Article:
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Gehanna
01-19-2006, 09:34 PM
Is it easier to change your perceptions in order to change your reactions OR is it easier to change your reactions in order to change your perceptions?

I already have an opinion but it isn't my opinion I am after.

Sincerely,
psy7ven

William Haskins
01-19-2006, 09:38 PM
example?

Gehanna
01-19-2006, 09:48 PM
I have no example to offer. Try to consider the question in terms of process rather than in terms of externals.

psy7ven

Shadow_Ferret
01-19-2006, 09:52 PM
I'm not sure I understand the question without any examples. I'm just wondering why I'm changing either my perceptions or my reactions.

maestrowork
01-19-2006, 09:53 PM
Me: easier to change my reactions

EXAMPLE: Some one close to you says something unkind and you feel betrayed (perception) and you lash out (reaction)...

Gehanna
01-19-2006, 09:56 PM
For me it is the same, maestrowork.

maestrowork
01-19-2006, 09:59 PM
Another example: You mother just said that you were a no good sumabiatch. You feel hurt and you scream back at your mother.

A. Change perception in order to change reaction:
You force yourself to realize that your mother is under a lot of stress and that she doesn't really mean what she said -- so you relax and let it go...

B. Change reaction in order to change perception:
You force yourself to not respond to your mother (and just walk away), and by doing so you realize your mother can't hurt you or affect you... that you still love her no matter what.

Gehanna
01-19-2006, 10:04 PM
Thank You Maestrowork for elaborating. :) It helps, considerably, to have someone who can understand me and who can help others understand me. :Hug2:

Sincerely,
psy7ven

maestrowork
01-19-2006, 10:15 PM
Haskins, why delete your post? I think your examples were very good.

It reminds me of 9/11... how some people reacted to the same event differently than others. E.g. One wife was vengeful while the other was forgiving... Same event, different perspectives, different reactions.

Cathy C
01-19-2006, 10:42 PM
I think it's easier to first change your reaction until you can UNDERSTAND your perception.

Example: Your boss tells you that he wants the report on his desk by tomorrow morning. Your initial reaction is to tell him eff off and go to h-e-double hockey sticks.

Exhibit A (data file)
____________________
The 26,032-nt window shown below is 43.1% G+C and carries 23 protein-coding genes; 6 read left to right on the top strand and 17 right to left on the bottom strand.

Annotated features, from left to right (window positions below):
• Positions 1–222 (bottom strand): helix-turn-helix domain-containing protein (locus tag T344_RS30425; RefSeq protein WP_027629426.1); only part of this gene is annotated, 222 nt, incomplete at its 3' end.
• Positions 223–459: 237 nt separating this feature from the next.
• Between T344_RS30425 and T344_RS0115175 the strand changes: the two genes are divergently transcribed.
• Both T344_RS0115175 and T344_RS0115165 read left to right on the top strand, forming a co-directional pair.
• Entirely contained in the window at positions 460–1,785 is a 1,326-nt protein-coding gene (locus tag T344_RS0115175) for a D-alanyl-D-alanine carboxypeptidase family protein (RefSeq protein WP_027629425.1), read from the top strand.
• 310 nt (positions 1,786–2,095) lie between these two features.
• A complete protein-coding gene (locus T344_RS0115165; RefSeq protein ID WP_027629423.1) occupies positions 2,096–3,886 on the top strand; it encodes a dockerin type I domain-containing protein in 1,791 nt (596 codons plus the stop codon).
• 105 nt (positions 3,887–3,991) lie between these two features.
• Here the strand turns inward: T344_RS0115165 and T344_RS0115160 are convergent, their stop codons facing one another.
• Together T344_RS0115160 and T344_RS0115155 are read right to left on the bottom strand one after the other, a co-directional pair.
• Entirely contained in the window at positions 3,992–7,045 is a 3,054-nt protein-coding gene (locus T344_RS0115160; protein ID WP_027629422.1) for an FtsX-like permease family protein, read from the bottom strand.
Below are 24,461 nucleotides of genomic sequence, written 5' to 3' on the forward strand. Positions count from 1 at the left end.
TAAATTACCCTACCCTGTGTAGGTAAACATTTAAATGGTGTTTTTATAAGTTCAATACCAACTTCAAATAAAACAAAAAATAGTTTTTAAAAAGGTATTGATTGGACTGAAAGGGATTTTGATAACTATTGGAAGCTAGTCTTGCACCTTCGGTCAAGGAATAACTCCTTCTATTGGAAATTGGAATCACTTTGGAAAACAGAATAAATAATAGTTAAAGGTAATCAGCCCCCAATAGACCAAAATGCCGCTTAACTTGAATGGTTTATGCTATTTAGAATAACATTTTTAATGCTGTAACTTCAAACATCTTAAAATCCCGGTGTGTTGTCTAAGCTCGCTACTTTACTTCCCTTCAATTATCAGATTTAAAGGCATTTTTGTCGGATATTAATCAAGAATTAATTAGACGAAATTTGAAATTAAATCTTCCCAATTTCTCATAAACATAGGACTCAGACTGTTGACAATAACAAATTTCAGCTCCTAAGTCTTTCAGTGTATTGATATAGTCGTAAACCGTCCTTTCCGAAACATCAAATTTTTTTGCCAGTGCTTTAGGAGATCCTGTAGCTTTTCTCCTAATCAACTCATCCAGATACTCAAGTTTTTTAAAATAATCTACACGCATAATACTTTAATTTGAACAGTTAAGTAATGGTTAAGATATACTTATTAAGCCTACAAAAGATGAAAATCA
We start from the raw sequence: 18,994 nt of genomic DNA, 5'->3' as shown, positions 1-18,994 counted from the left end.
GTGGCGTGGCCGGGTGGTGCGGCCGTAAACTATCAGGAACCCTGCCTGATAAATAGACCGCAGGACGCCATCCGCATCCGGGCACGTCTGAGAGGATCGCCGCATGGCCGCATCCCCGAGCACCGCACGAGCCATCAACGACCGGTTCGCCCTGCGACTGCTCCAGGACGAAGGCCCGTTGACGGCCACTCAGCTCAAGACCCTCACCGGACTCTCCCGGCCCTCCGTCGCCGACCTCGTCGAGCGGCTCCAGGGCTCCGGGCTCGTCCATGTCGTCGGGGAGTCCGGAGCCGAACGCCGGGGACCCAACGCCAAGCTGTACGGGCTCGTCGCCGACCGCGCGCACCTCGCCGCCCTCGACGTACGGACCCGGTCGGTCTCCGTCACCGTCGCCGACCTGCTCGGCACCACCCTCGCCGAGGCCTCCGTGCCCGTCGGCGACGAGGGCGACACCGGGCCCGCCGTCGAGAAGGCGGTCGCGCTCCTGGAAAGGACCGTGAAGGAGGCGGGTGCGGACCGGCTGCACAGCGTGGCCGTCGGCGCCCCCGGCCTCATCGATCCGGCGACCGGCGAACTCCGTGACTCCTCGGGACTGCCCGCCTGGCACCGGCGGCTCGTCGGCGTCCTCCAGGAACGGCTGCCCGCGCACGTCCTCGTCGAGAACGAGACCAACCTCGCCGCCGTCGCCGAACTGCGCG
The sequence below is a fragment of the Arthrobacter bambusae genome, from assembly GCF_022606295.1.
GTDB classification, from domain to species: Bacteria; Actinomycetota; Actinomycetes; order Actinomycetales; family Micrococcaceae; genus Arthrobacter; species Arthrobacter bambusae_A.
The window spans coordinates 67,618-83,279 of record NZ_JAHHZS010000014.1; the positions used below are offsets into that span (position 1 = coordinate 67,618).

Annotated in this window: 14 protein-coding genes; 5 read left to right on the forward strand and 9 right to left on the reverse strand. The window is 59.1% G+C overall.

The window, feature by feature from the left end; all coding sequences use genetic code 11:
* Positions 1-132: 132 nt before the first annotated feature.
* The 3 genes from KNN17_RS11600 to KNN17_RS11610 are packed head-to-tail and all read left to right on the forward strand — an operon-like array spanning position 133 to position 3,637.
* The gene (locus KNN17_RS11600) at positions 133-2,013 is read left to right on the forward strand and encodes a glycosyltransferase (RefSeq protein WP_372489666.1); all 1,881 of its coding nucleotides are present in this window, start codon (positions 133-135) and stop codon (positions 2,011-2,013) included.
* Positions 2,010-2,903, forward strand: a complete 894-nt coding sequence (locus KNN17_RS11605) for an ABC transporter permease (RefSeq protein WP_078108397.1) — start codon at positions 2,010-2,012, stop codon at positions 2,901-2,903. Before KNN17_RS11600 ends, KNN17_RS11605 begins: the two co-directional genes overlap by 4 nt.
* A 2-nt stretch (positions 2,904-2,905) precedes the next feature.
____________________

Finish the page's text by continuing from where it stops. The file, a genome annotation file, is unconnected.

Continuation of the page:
But you don't know WHY.

Changing that reaction and keeping silent allows you time to discover that his request annoyed you because a) you already had plans for the evening that DIDN'T include writing a report and b) you're sick of this dead end job.

But as you think about the issue for itself, it wasn't that strange of a request because the meeting that the report is FOR is just after lunch, so of course he'd need it in the morning. The request didn't have anything to do with either of your concerns. It just sparked a negative reaction that comes from other underlying reasons.

Changing your perception comes slowly, but changing your reaction can happen immediately.

blisswriter
01-19-2006, 11:06 PM
Is it easier to change your perceptions in order to change your reactions OR is it easier to change your reactions in order to change your perceptions?

I already have an opinion but it isn't my opinion I am after.

Sincerely,
psy7ven

For me it's easier to change my perceptions in order to change my reactions. I think, and then I do.

Gehanna
01-19-2006, 11:08 PM
Why did William take away his response? .. William, why did you take away your reponse?

It may not matter much to you but, I happen to think very highly of you and I wanna know what you have to say. I wanna know what's on your mind, (insert my favorite cuss word).

Cathy C said:

I think it's easier to first change your reaction until you can UNDERSTAND your perception.

I agree.

psy7ven

StoryG27
01-19-2006, 11:14 PM
Haskins, why did you delete your post????

You made me de-lurk on a philosophical thread to ask this...so you better have a much better answer than the one in the above 'reason for deleting.'

I like your POV on the topic. I love reading differing opinions. How are people like me supposed to expand our knowledge and understanding if smart, philosophical people (like the ones posting here, including you Haskins) delete their posts???

Please, don't contribute to aspiring author degeneracy. It is a big enough epidemic without your help.

reph
01-19-2006, 11:22 PM
According to the ABC principle of cognitive psychologists' theory, you can break into a cycle at any of three points – affect (emotion), behavior, cognition. Making a change in one will change the others.

I'm more comfortable if my behavior flows from my thoughts and feelings than if I make myself do something inconsistent with them. I can't say I've tested the procedure of changing a reaction and watching what happens to my perception.

Shadow_Ferret
01-19-2006, 11:32 PM
Another example: You mother just said that you were a no good sumabiatch. You feel hurt and you scream back at your mother.

A. Change perception in order to change reaction:
You force yourself to realize that your mother is under a lot of stress and that she doesn't really mean what she said -- so you relax and let it go...

B. Change reaction in order to change perception:
You force yourself to not respond to your mother (and just walk away), and by doing so you realize your mother can't hurt you or affect you... that you still love her no matter what.

Pardon my own perceptions, but I perceive these to be the same. Just worded differently.

Gehanna
01-19-2006, 11:34 PM
The reason I started this thread is because I was writing again!! I was writing!! This is a break through for me... to be writing again.

I am working on a presentation about stress. As I was writing, I was contemplating what the nature of stress is. From there, I began to contemplate and write about stress reactions and from there, I ended up here with this question.

It is important that I receive as many opinions as possible. I need opinions and different perspectives. I need people and their uniqueness.

How can I do what I need to do, what I want to do, if I only have my opinions to go on?

Come back Haskins. I need you.

For anyone who has ever had an opinion about one of my questions, I need you and your opinions. Please respond.